After a fortnight of voting across four rounds, Marketing Week readers have named TSB’s ‘The elephant in the room’ as their favourite marketing campaign of 2023.
The bank’s campaign, which tackles financial taboos and introduces a new brand mascot, struck a chord with the voting public and defeated Guinness’ singing pints of stout in the final round of the competition, knocking the alcohol brand’s creative down to second-place.
Prior to the final, both entries fought off fierce competition from brands including Barbie, McDonald’s and Heinz, all of which featured in Marketing Week’s top campaigns of 2023.
The winning campaign
This year TSB decided its brand needed a refresh following a multi-year partnership with Friends actor David Schwimmer. To do that, and to realign its marketing strategy around the concept of getting people to talk about money, the bank introduced a literal elephant in the room with its first-ever brand mascot: Tiny the Elephant.
TSB CMO Emma Springham told Marketing Week that after the rise in brand awareness from the Schwimmer-led campaign, the brand was looking to tackle “long-held misperceptions of finance”. With the introduction of Tiny, voiced by actor Daisy May Cooper in a campaign created by McCann London and Riff Raff, the bank aimed to bring those misconceptions and other buried questions around finance into the light.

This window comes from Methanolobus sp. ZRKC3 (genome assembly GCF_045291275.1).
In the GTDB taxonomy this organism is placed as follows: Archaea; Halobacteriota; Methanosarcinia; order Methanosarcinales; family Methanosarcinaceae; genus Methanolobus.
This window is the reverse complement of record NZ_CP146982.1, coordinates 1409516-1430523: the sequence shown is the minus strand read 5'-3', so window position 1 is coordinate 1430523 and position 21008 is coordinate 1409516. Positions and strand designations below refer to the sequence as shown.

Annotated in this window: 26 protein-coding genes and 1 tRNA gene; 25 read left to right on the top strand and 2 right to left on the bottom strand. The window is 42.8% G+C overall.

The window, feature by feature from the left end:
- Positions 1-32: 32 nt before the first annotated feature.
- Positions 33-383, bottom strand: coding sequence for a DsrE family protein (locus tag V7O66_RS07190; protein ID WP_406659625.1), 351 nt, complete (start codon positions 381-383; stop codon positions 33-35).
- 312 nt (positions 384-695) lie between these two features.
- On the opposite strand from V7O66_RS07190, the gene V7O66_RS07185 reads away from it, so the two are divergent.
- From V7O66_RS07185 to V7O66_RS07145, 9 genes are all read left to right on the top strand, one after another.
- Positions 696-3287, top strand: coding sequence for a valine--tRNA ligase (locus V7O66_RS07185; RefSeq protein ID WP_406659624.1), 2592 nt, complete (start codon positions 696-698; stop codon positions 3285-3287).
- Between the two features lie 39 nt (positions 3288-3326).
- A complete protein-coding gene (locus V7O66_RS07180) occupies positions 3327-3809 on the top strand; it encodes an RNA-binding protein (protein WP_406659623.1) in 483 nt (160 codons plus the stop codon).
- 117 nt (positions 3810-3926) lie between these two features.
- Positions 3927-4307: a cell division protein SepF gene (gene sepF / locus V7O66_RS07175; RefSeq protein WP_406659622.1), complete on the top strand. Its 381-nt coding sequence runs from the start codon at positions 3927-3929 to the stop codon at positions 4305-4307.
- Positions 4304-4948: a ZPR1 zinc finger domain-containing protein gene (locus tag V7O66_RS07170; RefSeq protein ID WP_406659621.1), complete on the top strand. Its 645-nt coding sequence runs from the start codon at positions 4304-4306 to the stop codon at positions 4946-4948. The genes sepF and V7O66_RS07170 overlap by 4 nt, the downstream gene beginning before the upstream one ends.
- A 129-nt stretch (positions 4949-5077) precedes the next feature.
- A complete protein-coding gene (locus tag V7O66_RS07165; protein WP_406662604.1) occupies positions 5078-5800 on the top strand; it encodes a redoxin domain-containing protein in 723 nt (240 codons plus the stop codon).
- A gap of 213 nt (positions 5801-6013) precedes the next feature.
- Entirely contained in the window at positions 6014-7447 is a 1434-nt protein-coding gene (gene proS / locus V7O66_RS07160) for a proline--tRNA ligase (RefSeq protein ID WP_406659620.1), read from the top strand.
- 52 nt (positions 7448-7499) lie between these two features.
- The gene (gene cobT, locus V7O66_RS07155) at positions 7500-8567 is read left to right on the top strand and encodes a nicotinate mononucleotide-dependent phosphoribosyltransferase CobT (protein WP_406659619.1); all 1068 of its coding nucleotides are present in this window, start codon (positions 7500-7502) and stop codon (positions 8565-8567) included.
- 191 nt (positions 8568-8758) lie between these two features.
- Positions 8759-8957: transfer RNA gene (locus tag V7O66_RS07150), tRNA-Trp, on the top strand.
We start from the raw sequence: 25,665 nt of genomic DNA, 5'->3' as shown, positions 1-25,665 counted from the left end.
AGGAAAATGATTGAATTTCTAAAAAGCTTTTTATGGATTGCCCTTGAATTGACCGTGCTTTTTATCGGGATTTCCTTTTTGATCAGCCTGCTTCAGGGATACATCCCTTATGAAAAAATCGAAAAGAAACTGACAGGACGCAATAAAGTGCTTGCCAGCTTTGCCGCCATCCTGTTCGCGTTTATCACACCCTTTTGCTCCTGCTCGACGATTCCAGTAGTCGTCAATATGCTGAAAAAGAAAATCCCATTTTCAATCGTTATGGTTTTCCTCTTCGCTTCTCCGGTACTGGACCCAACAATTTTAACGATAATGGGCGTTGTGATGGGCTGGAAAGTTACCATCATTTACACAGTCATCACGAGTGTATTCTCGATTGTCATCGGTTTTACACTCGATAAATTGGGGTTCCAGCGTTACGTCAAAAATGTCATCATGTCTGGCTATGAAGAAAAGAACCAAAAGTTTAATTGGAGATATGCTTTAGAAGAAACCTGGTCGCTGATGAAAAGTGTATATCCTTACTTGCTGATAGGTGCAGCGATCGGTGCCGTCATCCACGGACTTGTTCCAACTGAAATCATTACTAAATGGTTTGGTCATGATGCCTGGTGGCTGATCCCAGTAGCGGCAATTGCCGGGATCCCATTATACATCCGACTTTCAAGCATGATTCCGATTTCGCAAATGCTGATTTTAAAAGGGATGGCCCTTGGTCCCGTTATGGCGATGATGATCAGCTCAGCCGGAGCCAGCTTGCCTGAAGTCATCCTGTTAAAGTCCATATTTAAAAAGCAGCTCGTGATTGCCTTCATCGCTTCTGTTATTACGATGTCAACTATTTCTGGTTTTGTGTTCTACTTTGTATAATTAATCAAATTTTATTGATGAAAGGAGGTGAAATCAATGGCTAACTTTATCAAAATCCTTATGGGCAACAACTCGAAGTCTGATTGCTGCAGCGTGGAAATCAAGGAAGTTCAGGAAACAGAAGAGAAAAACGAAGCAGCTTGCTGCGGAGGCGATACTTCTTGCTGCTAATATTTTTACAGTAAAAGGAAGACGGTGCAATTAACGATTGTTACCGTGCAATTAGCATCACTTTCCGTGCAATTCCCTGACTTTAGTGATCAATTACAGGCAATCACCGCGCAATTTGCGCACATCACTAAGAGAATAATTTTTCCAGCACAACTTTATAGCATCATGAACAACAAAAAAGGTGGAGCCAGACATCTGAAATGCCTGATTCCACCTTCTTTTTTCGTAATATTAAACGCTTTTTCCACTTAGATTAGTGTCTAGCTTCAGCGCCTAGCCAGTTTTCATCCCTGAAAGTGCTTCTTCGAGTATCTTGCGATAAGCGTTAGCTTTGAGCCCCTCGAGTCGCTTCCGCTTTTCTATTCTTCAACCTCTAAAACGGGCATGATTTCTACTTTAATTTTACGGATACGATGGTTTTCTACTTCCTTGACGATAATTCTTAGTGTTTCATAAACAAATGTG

In testing, 74% of respondents said the mascot was ‘likeable’ or ‘really likeable’. In line with some other mascot-led campaigns, the character was designed to stand the test of time and to wear in over a long period of time. Springham elaborated: “We want it to be brave, and we want it to be a bit bolder. We needed something with longevity.”
Research has shown that, done well, there is evidence to suggest mascot characters are more likely to attract new customers, grow market share and even reduce price sensitivity. That is especially true in B2B marketing, where they have been described by LinkedIn B2B Institute’s Peter Weinberg and Jon Lombardo as the most unvalued asset in B2B marketing.
That long-term approach chimes with what TSB’s marketing performance and planning manager Owain Jevons described as TSB’s “journey” back in April, in which he noted the bank was seeking to “look at the next three years, not just the next one”.
The character was also developed with long-term customer acquisition in mind. Speaking about its in-school programme where the bank brings financial information to young people, highlighting the flexibility of the mascot, Springham believes “the character gives us something really playful” to bring into that space.